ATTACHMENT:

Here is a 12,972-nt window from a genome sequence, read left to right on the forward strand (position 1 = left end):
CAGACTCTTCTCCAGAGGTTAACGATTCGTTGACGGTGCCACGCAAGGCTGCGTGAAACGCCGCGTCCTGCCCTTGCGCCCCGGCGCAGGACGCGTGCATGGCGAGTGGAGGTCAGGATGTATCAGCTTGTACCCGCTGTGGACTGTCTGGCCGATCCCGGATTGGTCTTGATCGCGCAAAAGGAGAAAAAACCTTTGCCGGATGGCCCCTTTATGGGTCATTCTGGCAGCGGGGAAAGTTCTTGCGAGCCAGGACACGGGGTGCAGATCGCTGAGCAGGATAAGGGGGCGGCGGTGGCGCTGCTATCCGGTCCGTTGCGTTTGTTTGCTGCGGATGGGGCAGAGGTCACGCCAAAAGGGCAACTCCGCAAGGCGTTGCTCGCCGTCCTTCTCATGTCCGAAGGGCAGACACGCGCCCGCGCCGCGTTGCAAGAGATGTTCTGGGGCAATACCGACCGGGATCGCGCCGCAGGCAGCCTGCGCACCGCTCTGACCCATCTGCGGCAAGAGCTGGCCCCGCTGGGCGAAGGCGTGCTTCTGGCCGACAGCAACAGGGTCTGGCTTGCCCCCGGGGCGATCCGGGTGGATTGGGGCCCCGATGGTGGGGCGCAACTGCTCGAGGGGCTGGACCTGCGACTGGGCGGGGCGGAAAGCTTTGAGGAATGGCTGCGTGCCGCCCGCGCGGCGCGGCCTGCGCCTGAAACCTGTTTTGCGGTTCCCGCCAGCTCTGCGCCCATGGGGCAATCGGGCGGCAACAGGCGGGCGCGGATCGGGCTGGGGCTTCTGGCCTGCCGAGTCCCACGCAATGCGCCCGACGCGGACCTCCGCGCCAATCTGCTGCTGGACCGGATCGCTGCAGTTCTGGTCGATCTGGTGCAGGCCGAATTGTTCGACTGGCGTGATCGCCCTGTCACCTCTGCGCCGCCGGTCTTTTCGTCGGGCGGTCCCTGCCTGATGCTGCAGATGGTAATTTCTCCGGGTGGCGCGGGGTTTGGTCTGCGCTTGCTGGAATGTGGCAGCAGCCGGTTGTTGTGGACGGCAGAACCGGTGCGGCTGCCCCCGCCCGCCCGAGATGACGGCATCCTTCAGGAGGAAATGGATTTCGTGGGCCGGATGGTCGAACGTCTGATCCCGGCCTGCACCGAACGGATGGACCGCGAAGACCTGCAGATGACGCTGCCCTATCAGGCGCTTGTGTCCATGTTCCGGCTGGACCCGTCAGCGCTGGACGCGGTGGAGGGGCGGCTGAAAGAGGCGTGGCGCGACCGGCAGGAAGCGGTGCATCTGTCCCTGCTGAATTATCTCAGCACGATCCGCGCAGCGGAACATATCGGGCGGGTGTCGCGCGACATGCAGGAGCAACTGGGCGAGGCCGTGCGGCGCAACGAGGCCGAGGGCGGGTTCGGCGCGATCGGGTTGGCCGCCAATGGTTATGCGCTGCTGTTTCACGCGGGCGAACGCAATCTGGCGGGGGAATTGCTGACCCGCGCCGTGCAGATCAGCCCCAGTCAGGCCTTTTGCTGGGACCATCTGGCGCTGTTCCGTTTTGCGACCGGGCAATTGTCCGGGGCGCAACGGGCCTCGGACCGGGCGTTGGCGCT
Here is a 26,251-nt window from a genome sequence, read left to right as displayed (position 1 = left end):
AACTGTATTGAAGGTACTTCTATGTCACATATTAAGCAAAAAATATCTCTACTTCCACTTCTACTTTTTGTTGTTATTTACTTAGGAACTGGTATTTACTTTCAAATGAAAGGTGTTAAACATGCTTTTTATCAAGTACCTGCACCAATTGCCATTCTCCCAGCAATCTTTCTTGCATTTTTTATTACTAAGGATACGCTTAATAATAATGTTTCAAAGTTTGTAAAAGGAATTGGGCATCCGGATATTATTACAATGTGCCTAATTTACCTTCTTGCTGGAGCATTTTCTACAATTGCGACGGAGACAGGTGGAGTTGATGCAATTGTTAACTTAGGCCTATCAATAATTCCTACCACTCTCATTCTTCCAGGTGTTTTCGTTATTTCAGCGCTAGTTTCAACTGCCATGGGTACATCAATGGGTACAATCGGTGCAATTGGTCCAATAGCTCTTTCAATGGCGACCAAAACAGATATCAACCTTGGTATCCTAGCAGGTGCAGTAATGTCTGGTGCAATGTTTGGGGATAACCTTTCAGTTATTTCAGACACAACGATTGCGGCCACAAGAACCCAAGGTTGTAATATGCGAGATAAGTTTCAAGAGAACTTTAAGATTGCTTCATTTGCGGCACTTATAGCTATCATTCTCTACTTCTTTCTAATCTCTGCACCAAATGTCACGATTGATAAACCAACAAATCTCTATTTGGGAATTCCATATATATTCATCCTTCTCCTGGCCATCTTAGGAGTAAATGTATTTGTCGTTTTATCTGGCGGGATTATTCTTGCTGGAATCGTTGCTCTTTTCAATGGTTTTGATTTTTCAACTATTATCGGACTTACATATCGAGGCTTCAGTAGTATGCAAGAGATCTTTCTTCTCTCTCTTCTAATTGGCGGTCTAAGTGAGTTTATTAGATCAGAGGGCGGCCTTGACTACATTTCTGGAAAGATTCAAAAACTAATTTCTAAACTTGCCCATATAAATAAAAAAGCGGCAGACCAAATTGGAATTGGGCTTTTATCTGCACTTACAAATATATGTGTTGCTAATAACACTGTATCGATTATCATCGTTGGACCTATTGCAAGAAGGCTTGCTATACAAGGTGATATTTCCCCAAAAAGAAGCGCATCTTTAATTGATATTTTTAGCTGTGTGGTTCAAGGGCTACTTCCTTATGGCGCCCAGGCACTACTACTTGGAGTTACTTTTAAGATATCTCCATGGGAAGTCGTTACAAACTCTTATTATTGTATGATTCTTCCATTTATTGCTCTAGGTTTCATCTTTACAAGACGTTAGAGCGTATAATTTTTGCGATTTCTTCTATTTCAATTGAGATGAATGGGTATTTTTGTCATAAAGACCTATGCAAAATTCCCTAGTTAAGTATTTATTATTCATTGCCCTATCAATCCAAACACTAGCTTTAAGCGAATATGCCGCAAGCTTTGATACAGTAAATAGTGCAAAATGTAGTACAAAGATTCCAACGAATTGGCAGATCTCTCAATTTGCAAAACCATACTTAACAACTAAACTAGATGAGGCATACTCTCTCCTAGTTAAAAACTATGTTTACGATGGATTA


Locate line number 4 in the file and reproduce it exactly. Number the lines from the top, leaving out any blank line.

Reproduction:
AACTGTATTGAAGGTACTTCTATGTCACATATTAAGCAAAAAATATCTCTACTTCCACTTCTACTTTTTGTTGTTATTTACTTAGGAACTGGTATTTACTTTCAAATGAAAGGTGTTAAACATGCTTTTTATCAAGTACCTGCACCAATTGCCATTCTCCCAGCAATCTTTCTTGCATTTTTTATTACTAAGGATACGCTTAATAATAATGTTTCAAAGTTTGTAAAAGGAATTGGGCATCCGGATATTATTACAATGTGCCTAATTTACCTTCTTGCTGGAGCATTTTCTACAATTGCGACGGAGACAGGTGGAGTTGATGCAATTGTTAACTTAGGCCTATCAATAATTCCTACCACTCTCATTCTTCCAGGTGTTTTCGTTATTTCAGCGCTAGTTTCAACTGCCATGGGTACATCAATGGGTACAATCGGTGCAATTGGTCCAATAGCTCTTTCAATGGCGACCAAAACAGATATCAACCTTGGTATCCTAGCAGGTGCAGTAATGTCTGGTGCAATGTTTGGGGATAACCTTTCAGTTATTTCAGACACAACGATTGCGGCCACAAGAACCCAAGGTTGTAATATGCGAGATAAGTTTCAAGAGAACTTTAAGATTGCTTCATTTGCGGCACTTATAGCTATCATTCTCTACTTCTTTCTAATCTCTGCACCAAATGTCACGATTGATAAACCAACAAATCTCTATTTGGGAATTCCATATATATTCATCCTTCTCCTGGCCATCTTAGGAGTAAATGTATTTGTCGTTTTATCTGGCGGGATTATTCTTGCTGGAATCGTTGCTCTTTTCAATGGTTTTGATTTTTCAACTATTATCGGACTTACATATCGAGGCTTCAGTAGTATGCAAGAGATCTTTCTTCTCTCTCTTCTAATTGGCGGTCTAAGTGAGTTTATTAGATCAGAGGGCGGCCTTGACTACATTTCTGGAAAGATTCAAAAACTAATTTCTAAACTTGCCCATATAAATAAAAAAGCGGCAGACCAAATTGGAATTGGGCTTTTATCTGCACTTACAAATATATGTGTTGCTAATAACACTGTATCGATTATCATCGTTGGACCTATTGCAAGAAGGCTTGCTATACAAGGTGATATTTCCCCAAAAAGAAGCGCATCTTTAATTGATATTTTTAGCTGTGTGGTTCAAGGGCTACTTCCTTATGGCGCCCAGGCACTACTACTTGGAGTTACTTTTAAGATATCTCCATGGGAAGTCGTTACAAACTCTTATTATTGTATGATTCTTCCATTTATTGCTCTAGGTTTCATCTTTACAAGACGTTAGAGCGTATAATTTTTGCGATTTCTTCTATTTCAATTGAGATGAATGGGTATTTTTGTCATAAAGACCTATGCAAAATTCCCTAGTTAAGTATTTATTATTCATTGCCCTATCAATCCAAACACTAGCTTTAAGCGAATATGCCGCAAGCTTTGATACAGTAAATAGTGCAAAATGTAGTACAAAGATTCCAACGAATTGGCAGATCTCTCAATTTGCAAAACCATACTTAACAACTAAACTAGATGAGGCATACTCTCTCCTAGTTAAAAACTATGTTTACGATGGATTA